BBC bought botnet

The British Broadcasting Corporation bought its own botnet. What a silly thing to do.
Written by Tom Espiner, Contributor

The British Broadcasting Corporation bought its own botnet. What a silly thing to do.

Using 22,000 computers that had already been infected, the BBC bought software that enabled it to control the botnet. It spammed itself and by prior agreement launched an attack against security firm Prev-X. I can't believe they could have been so stupid.

Legally, the Beeb is on very shaky ground, according to Pinsent Masons senior associate Struan Robertson. Speaking to me on Thursday, Robertson said that in his opinion Auntie had broken the law.

"I think it's a breach of the Computer Misuse Act," said Robertson. "It looks to me like an offence under Section 1, which deals with unauthorised access."

It doesn't matter that the spam emails were sent to BBC accounts or that the distributed denial of service attack against Prev-X was pre-arranged, said Robertson. The Beeb acquired a means of controlling a botnet, which, in Robertson's opinion, is an offence.

Computer security expert Richard Clayton wrote on the Crypto mailing list that he too thought it was a section 1 offence, and that "doubtless the "Click" programme makers will be handing themselves in, to save the time of overworked [police] officers of going out to White City to find them..."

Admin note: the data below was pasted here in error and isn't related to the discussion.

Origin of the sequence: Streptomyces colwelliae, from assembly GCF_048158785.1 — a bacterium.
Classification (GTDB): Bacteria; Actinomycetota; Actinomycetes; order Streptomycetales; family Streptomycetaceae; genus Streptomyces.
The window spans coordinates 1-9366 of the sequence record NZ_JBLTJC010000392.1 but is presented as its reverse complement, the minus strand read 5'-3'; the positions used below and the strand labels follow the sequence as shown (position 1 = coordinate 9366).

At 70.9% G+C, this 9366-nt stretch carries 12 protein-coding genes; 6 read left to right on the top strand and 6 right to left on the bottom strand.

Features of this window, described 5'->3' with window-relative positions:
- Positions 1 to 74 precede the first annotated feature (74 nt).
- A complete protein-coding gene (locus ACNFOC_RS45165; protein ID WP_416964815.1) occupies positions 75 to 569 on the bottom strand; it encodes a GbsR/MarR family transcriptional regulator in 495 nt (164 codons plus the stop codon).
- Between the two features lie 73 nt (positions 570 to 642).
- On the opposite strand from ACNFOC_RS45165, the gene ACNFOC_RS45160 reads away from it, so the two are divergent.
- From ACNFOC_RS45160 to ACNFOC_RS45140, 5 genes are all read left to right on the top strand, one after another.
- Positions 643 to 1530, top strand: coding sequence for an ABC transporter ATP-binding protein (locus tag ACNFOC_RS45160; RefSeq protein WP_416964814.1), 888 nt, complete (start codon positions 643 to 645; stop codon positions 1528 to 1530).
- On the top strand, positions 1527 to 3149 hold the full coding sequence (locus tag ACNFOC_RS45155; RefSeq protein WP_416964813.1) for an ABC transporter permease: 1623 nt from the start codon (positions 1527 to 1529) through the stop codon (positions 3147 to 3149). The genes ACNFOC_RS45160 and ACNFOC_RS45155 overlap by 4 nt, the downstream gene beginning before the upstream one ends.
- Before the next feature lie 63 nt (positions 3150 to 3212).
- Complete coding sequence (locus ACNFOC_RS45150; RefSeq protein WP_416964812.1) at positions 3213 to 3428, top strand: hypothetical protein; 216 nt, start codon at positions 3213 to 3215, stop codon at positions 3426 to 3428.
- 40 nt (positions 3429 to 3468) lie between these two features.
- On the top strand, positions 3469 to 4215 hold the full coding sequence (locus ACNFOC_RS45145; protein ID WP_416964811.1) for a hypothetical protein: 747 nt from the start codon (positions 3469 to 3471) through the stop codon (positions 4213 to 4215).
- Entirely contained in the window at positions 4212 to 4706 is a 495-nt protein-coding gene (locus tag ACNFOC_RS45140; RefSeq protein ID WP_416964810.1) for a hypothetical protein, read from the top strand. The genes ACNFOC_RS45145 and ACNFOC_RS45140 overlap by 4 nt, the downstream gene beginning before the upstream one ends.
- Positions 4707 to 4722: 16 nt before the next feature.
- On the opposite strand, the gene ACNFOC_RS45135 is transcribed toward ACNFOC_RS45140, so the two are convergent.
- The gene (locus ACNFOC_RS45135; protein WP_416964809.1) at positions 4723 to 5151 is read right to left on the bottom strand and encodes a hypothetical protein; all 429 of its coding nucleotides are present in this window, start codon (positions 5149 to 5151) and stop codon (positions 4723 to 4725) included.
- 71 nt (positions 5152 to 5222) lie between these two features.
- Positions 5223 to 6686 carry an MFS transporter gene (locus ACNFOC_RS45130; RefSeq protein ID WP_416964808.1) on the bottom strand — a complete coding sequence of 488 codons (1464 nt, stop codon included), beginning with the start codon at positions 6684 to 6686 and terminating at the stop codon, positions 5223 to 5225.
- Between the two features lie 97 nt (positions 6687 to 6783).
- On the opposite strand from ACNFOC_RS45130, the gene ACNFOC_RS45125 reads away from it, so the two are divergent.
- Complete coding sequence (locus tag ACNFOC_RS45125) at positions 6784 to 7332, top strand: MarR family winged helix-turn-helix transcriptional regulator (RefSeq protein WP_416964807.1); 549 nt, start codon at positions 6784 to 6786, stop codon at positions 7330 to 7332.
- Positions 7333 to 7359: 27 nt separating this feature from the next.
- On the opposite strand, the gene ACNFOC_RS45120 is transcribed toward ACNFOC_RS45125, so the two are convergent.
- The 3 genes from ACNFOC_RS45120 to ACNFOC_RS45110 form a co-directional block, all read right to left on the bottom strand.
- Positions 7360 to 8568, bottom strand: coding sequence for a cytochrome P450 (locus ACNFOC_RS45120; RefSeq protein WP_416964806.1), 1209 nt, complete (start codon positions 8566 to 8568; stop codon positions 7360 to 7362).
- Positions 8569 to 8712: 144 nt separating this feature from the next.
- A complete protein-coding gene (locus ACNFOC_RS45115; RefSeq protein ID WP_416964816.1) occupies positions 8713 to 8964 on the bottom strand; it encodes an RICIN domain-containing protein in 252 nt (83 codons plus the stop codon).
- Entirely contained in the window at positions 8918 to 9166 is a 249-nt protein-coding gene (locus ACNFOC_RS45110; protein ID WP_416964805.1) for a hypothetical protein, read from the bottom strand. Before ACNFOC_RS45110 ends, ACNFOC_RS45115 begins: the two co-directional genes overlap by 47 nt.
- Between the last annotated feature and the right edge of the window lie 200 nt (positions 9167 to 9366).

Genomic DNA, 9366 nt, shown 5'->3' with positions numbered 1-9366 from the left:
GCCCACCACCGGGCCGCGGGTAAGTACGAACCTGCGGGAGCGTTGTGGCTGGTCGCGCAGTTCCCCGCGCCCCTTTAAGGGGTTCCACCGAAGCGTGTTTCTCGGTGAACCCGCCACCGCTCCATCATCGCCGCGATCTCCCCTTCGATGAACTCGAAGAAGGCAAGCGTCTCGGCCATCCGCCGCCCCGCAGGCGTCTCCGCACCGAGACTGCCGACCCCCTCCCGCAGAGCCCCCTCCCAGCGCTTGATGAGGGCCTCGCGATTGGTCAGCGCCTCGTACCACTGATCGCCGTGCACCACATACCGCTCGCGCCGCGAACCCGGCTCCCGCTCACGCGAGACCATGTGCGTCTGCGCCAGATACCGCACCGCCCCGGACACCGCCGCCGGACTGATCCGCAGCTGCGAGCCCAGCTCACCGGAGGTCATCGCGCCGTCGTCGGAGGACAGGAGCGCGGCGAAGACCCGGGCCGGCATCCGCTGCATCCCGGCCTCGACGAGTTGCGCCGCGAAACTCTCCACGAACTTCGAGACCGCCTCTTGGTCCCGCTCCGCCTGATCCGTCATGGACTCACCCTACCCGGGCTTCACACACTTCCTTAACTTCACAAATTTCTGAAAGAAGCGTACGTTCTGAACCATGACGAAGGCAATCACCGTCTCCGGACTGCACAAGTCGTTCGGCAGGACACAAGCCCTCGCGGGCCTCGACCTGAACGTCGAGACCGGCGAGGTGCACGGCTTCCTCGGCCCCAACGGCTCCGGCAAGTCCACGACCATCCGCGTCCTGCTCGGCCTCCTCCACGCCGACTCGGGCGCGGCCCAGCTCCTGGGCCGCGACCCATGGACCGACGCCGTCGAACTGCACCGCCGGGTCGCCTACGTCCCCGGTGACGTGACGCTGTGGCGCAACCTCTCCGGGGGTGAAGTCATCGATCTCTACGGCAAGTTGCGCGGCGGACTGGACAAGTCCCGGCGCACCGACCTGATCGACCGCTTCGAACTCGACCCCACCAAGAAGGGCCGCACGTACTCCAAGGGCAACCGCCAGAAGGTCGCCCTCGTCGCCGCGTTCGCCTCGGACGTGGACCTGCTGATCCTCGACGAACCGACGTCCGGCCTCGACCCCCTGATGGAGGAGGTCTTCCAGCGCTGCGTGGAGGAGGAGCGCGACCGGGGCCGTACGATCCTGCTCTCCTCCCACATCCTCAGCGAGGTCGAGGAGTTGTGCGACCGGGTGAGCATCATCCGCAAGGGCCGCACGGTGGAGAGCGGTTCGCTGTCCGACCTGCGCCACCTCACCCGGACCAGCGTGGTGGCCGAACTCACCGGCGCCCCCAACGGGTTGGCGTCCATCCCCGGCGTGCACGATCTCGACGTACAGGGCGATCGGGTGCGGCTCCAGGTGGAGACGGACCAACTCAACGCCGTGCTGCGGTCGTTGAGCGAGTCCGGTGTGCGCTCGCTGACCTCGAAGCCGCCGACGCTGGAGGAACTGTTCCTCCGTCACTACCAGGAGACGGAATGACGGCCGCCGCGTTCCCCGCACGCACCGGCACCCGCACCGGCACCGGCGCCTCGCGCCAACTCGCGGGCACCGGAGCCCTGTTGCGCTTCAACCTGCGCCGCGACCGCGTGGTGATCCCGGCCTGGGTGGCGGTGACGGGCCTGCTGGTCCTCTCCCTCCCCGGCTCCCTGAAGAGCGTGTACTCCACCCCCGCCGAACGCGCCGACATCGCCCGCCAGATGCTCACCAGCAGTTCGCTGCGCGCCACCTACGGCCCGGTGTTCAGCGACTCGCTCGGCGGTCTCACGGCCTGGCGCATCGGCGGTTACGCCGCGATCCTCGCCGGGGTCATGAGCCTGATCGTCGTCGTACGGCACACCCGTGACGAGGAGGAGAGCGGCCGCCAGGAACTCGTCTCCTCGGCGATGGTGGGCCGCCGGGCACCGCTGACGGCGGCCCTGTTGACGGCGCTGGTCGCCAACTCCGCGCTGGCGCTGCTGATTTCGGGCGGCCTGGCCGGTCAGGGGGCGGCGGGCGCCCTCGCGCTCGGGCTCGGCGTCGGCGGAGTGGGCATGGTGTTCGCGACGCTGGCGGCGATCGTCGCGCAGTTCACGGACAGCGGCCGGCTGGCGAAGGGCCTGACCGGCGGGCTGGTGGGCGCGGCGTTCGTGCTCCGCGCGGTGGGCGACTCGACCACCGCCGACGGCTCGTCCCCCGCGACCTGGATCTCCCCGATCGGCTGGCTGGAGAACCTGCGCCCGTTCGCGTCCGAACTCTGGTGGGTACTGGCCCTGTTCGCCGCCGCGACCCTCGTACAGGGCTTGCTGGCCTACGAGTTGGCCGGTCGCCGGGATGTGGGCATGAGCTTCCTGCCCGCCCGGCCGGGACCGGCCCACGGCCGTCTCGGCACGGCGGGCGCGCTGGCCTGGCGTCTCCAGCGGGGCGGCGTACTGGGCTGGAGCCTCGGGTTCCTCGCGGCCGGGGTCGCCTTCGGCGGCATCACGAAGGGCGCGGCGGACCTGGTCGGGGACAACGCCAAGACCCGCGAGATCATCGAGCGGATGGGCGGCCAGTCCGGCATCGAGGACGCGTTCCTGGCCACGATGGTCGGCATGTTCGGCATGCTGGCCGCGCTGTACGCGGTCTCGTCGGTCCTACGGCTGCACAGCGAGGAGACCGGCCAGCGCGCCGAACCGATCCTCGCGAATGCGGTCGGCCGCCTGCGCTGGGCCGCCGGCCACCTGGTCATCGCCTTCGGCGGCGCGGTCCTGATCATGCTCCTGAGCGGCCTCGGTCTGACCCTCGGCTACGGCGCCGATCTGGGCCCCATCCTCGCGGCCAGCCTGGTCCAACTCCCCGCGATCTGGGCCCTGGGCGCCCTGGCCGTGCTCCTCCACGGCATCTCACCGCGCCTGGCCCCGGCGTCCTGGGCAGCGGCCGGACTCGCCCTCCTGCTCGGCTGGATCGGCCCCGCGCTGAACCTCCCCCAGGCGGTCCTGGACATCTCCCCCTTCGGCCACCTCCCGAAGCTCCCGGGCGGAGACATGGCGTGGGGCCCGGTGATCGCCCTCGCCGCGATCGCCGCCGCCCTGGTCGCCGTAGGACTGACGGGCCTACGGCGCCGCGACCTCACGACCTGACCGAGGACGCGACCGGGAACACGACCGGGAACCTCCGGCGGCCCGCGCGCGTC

The Met Police told me on Thursday that it had talked to the BBC.

"The Met police have spoken to the BBC in relation to a news report by BBC Click," said a Met Police statement. "Advice has been given and no further action will be taken at this stage."

I wonder what the "at this stage" bit means. Normally the police will investigate a crime because of criteria which include whether a complaint has been made, and/or whether it is in the public interest to investigate.

I suspect whether further action will be taken will very much depend on whether any, or a proportion of, the 22,000 affected people make a complaint to the Met.

Quite aside from the potential illegality of what the BBC did, there is also the potential damage to its reputation, which is deservedly very good. How could a world class broadcaster allow its staff to control a botnet? It doesn't matter where the infected PCs are, it's a very deeply silly thing to have done, and I suspect the BBC doesn't want to be thought of as being deeply silly.

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